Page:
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What does the successful man owe society?

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Guest DagnySofia
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Guest DagnySofia

What, if anything, does the individual owe to society. Does a person's station in society— whether a person is rich or poor, old or young, etc.— have an effect on what is owed to the community?

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The individual does not "owe" anything to society or the community. He has only one and only one negative obligation if he wishes to live in a society or community (of individuals): he must never initiate the use of force against any of its members, i.e., he must respect every individual's rights.

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I suspect that you are not familiar with the writings of Ayn Rand; otherwise you would not have asked such a question. But no one here is going to expound her entire philosophy for any newcomer, so if you are interested in her philosophy, read The Fountainhead and Atlas Shrugged.

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Guest DagnySofia

Actually, this was an essay question from a Humanities course I took last spring (Ethics in America). I answered the question as I expected the professor to approve of, full of touching liberal dribble, and received an A. I found it today and wanted to vomit. I wanted to hear the words my essay should have contained. Having read The Fountainhead, I saw that Roark would not compromise to satisfy even his professors. I am uncompromising when it comes to my focus but have found it necessary at times to humor my professors (of gen ed and required classes) in order to keep As. Any thoughts on this? Being that such courses as Humanities and Sociology are required of me but not of interest to me, is fine to fake my way through them, never touched by the "Comprachicos" teachings yet allowing them to believe I have been? My gpa is important to my goals. ~DagnySofia

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I have, thankfully, not found it necessary to compromise my beliefs in order to do well on a paper, exam, or in class in general. In fact, while many professors have disagreed with my views, many of them have offered great respect for them, my abilities in thinking, and for my dedication to learning and the use of reason. I actually had one professor personally ask me outside the class after the final exam to personally thank me for being a great student, challenging what was being said in class (business ethics), etc.

I just thought that I would share that positive experience with you.

For most professors, in my experience, it does not harm you to have ideas which are contrary to their own. In most cases, if you presented a reasoned argument (say for example you are writing a paper on your own beliefs in a given area), most professors will not penalize you for not disagreeing with their ideas. However, there are some professors who will do so. My suggestion for dealing with such professors is to try to find out which professors do penalize for disagreement, and attempt to stay away from them. You can try to find out this information by asking other students who have had courses with the professor, and even ask the professor about it at the beginning of the class (or look for a mention on the subject in the course syllabus.)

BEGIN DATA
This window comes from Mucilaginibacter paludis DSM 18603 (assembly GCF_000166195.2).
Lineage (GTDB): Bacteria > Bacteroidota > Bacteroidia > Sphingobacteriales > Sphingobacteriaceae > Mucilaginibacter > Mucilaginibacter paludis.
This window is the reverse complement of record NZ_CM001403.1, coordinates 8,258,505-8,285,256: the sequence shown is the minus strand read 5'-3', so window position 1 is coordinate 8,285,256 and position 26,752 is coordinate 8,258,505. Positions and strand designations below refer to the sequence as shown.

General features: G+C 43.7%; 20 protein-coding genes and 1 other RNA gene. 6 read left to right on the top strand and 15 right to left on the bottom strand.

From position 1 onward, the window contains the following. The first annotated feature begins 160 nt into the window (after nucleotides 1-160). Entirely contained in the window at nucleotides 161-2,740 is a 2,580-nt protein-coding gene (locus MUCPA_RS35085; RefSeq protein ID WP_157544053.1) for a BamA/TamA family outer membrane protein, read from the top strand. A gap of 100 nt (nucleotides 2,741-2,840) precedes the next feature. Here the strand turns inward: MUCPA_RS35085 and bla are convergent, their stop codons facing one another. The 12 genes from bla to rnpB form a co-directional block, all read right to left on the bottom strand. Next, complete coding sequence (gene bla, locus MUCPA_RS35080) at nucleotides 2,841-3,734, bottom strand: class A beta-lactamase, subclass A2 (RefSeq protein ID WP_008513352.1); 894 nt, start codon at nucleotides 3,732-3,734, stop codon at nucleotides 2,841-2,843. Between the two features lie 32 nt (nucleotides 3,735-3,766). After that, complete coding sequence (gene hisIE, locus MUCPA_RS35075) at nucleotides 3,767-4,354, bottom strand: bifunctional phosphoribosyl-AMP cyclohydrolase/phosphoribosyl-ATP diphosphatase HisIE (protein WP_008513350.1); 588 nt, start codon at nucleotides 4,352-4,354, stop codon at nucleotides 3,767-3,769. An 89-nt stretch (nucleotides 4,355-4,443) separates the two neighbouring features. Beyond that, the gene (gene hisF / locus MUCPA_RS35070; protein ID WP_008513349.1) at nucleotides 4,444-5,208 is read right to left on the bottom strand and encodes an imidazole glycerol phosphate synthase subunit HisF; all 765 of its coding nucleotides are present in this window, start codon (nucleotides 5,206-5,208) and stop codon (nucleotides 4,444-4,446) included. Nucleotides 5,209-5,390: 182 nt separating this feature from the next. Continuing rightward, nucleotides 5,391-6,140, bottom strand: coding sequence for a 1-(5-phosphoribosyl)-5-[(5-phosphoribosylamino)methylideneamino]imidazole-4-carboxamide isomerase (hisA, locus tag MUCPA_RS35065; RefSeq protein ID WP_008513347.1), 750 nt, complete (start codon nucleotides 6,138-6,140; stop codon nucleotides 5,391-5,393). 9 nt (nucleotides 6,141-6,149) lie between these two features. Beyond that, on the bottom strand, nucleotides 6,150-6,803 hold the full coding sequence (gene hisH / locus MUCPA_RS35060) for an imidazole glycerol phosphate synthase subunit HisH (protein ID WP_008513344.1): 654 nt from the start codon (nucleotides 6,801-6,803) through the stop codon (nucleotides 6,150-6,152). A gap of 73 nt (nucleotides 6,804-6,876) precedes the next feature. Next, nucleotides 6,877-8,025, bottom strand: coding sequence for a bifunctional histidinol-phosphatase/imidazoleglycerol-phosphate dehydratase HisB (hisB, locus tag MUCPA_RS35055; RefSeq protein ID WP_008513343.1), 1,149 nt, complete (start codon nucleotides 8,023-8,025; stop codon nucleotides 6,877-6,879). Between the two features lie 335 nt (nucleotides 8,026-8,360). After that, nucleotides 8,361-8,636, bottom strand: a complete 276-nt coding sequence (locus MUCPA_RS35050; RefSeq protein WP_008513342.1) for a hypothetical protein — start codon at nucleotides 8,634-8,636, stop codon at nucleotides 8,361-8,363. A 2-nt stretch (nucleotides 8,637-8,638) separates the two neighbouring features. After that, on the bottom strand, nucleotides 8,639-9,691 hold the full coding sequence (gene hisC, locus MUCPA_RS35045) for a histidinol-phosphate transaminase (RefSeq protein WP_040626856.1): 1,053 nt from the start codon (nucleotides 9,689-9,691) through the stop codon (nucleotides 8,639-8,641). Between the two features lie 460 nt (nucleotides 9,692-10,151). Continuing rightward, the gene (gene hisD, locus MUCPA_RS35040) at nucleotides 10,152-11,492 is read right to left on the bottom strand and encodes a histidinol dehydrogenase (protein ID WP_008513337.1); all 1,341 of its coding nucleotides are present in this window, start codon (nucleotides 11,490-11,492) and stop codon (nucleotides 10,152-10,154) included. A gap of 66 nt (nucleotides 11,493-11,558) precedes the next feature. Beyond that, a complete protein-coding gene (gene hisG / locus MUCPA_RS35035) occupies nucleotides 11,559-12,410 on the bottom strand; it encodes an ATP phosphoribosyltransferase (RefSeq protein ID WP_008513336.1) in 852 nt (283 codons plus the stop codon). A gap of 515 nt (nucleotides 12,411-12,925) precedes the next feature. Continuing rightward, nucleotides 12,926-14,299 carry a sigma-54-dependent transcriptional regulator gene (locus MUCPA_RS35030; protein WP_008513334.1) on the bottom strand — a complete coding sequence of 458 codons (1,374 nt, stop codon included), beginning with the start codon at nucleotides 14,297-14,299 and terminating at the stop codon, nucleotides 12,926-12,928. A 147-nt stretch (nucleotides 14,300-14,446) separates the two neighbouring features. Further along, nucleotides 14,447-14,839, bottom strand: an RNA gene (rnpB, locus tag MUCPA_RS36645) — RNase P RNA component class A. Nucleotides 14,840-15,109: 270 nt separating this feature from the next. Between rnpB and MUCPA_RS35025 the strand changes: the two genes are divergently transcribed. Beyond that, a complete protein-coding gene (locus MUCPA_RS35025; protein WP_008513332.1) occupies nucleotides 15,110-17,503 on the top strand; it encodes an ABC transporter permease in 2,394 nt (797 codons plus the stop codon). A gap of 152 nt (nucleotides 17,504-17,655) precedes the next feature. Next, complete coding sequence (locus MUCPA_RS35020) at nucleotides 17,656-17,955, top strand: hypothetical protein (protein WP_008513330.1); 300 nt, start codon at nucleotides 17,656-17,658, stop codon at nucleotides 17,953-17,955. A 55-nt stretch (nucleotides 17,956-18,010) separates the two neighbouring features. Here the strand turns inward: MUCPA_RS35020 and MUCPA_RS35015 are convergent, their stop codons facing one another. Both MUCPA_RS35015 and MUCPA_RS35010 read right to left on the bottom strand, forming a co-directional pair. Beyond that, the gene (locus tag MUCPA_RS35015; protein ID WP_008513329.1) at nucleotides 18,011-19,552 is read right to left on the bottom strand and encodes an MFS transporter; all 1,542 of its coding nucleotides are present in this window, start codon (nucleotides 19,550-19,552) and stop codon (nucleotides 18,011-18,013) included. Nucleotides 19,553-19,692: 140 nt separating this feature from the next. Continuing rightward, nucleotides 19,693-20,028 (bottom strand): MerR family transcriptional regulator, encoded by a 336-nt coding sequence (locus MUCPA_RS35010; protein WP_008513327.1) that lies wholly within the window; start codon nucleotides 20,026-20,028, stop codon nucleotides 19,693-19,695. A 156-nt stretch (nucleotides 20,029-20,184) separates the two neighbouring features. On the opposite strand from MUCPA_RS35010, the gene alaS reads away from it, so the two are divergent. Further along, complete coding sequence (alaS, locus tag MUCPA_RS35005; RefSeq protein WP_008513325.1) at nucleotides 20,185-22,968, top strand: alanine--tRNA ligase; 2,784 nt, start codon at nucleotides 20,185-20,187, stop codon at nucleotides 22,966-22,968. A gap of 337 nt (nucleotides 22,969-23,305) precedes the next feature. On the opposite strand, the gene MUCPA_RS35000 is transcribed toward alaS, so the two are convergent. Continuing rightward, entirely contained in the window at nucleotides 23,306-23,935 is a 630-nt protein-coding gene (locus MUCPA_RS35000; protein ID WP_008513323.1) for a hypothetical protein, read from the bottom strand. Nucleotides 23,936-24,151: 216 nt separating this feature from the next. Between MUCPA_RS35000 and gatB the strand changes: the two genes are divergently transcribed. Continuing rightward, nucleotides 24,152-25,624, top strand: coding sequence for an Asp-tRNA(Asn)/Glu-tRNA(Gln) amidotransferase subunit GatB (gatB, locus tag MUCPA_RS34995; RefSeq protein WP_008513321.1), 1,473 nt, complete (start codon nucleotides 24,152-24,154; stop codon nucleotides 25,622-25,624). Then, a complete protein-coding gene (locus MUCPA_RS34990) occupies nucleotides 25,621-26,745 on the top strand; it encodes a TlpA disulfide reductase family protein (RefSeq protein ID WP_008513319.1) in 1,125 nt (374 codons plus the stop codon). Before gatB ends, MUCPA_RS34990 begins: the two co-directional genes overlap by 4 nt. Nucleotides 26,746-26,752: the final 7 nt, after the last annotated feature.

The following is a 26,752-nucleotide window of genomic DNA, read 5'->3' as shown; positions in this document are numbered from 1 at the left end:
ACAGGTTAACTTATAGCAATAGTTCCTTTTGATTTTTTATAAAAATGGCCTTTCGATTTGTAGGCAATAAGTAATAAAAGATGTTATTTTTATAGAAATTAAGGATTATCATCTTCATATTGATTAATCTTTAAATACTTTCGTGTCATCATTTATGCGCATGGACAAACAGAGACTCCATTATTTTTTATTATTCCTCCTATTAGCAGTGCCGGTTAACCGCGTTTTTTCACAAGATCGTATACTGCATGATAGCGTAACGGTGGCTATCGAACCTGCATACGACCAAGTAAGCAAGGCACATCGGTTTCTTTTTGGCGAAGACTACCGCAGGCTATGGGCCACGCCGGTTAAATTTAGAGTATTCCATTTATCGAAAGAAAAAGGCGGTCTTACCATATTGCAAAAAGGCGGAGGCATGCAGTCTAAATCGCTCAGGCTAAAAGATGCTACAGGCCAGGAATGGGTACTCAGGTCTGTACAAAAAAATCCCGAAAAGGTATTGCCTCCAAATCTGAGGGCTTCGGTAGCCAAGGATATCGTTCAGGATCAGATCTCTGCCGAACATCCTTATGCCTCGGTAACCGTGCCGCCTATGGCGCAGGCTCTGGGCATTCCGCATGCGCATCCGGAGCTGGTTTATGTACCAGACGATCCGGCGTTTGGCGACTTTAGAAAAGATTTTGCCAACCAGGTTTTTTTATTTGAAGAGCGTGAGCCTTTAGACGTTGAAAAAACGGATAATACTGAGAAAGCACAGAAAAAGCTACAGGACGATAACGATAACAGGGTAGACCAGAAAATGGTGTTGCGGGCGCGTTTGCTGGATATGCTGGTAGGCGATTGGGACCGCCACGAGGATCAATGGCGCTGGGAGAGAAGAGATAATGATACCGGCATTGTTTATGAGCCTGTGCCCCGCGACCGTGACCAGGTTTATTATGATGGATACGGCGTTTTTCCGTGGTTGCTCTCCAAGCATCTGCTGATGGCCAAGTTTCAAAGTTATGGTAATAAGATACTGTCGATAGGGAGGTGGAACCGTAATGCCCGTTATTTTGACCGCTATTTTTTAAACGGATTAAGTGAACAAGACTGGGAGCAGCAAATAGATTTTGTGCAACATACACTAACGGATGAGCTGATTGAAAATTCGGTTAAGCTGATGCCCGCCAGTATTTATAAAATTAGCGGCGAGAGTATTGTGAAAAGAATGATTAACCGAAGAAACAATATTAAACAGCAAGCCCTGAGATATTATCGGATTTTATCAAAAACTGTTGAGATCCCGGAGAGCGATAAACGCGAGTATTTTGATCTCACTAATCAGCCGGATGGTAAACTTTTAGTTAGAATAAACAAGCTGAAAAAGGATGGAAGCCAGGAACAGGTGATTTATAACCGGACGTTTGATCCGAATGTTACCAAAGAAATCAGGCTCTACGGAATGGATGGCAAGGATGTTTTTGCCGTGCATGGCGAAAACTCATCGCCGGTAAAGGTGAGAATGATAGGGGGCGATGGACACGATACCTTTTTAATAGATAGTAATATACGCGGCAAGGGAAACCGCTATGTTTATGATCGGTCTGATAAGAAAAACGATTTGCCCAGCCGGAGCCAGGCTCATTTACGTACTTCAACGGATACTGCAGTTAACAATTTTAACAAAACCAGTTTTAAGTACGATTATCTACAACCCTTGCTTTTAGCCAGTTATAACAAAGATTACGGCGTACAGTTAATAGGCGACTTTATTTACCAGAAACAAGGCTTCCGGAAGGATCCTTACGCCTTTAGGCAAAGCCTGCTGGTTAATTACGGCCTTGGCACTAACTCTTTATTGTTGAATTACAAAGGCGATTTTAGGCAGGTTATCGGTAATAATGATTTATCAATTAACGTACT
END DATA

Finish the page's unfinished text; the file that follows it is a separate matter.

I wish you the best of luck in your experiences with college professors and the learning process. Don't be turned off to education just because of the ignorance of a few professors trying to push their own agenda. :)

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'Society' only exists as a figure of speech, and the term has no authority to assume similarities between individuals. Each 'individual' has a right to decide what he or she considers real or valuable in this world, and a responsibility to choose a course of action based on that decision.

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DagnySofia,

I'll be graduating from Colorado State University in the fall, and I've had similar experiences in defense of my beliefs. What I have found, however, is that when I present a clear and well written argument on paper, even if it's not necessarily relevant to the assignment, I generally get some positive feedback. In fact, I wrote an essay a few weeks ago in which my last sentence read: "I thank the few professors who played a role in developing me into a powerfully educated individual committed to the defense of individual liberty, but I no longer recognize your authority to grade my work." I got an A on this essay, as well as almost every essay or paper I've written in the last couple years. I'm even starting to make a name for myself as an exceptional writer refusing to yield to the standards of others. I recommend you do the same. You may be surprised at how many people agree with you. And even if they don't, they'll sure as hell respect you. Best of Luck.

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